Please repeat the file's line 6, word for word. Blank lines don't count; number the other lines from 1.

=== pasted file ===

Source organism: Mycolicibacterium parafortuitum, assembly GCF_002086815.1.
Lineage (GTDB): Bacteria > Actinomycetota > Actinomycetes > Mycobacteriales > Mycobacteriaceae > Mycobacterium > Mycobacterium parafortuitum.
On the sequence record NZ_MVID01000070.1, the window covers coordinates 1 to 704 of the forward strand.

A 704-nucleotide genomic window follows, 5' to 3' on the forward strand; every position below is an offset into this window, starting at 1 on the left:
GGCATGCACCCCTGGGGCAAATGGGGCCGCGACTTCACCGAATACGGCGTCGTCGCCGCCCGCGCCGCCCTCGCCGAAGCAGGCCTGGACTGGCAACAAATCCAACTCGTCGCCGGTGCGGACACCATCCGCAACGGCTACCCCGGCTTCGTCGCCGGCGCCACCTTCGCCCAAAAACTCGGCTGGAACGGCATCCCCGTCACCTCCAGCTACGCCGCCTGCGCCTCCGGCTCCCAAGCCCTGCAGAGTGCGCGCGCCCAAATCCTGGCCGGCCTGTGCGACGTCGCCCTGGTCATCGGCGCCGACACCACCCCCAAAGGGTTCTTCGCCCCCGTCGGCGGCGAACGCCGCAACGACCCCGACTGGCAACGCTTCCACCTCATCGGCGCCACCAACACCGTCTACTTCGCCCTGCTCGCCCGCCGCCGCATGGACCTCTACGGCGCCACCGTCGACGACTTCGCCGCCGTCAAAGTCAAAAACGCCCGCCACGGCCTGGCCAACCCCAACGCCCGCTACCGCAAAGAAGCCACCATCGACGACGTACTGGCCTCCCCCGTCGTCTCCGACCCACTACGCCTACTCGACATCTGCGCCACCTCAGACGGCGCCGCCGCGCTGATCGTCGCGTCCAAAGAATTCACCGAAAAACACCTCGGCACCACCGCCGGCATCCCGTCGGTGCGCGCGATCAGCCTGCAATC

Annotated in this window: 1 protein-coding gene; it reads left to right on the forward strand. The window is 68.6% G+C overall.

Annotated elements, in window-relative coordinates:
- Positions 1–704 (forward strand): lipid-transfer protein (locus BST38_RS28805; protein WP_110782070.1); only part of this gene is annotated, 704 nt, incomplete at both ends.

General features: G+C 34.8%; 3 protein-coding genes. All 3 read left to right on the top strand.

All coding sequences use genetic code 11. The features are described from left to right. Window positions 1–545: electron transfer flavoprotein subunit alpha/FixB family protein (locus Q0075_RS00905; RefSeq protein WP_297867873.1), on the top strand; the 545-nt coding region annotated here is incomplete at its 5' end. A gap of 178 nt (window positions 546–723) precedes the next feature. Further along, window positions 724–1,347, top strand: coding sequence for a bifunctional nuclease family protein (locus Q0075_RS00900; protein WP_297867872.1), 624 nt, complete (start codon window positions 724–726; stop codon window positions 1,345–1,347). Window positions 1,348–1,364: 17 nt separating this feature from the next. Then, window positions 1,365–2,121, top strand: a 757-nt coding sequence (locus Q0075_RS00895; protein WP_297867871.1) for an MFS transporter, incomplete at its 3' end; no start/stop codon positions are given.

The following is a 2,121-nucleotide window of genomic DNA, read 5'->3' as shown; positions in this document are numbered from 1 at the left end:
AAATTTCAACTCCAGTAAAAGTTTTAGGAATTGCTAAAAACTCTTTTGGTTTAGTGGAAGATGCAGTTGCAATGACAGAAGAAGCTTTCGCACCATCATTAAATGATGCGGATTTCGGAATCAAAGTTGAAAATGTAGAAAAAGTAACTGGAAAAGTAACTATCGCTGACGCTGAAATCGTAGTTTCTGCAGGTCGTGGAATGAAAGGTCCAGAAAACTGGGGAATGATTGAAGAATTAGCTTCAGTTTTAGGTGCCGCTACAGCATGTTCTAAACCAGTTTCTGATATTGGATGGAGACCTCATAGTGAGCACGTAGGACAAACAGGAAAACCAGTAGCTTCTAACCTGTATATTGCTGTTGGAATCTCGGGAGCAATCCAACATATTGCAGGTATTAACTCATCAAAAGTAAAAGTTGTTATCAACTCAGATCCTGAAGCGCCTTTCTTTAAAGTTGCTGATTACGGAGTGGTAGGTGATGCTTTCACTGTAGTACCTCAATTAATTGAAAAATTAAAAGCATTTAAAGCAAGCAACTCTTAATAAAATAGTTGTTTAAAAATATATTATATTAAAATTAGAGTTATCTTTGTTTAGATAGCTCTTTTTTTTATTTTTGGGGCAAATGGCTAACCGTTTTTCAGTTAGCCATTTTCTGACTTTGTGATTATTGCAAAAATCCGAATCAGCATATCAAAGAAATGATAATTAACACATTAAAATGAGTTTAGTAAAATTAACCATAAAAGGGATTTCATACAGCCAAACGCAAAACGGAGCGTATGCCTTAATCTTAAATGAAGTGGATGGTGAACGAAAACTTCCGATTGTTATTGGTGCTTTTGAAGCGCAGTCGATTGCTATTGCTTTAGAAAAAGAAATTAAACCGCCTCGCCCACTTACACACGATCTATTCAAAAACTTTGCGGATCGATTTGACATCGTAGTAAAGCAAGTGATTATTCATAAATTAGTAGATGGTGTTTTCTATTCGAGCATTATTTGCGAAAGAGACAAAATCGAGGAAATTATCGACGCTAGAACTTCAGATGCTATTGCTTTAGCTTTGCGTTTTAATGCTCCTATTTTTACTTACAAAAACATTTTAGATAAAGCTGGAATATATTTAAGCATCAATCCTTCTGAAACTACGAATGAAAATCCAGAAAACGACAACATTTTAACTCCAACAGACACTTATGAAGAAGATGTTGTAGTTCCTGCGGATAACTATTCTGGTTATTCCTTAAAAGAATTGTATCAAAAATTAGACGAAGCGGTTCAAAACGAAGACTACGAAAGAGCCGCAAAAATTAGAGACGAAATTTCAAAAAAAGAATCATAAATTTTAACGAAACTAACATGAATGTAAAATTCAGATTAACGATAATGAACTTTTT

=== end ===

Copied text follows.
Annotated in this window: 1 protein-coding gene; it reads left to right on the forward strand. The window is 68.6% G+C overall.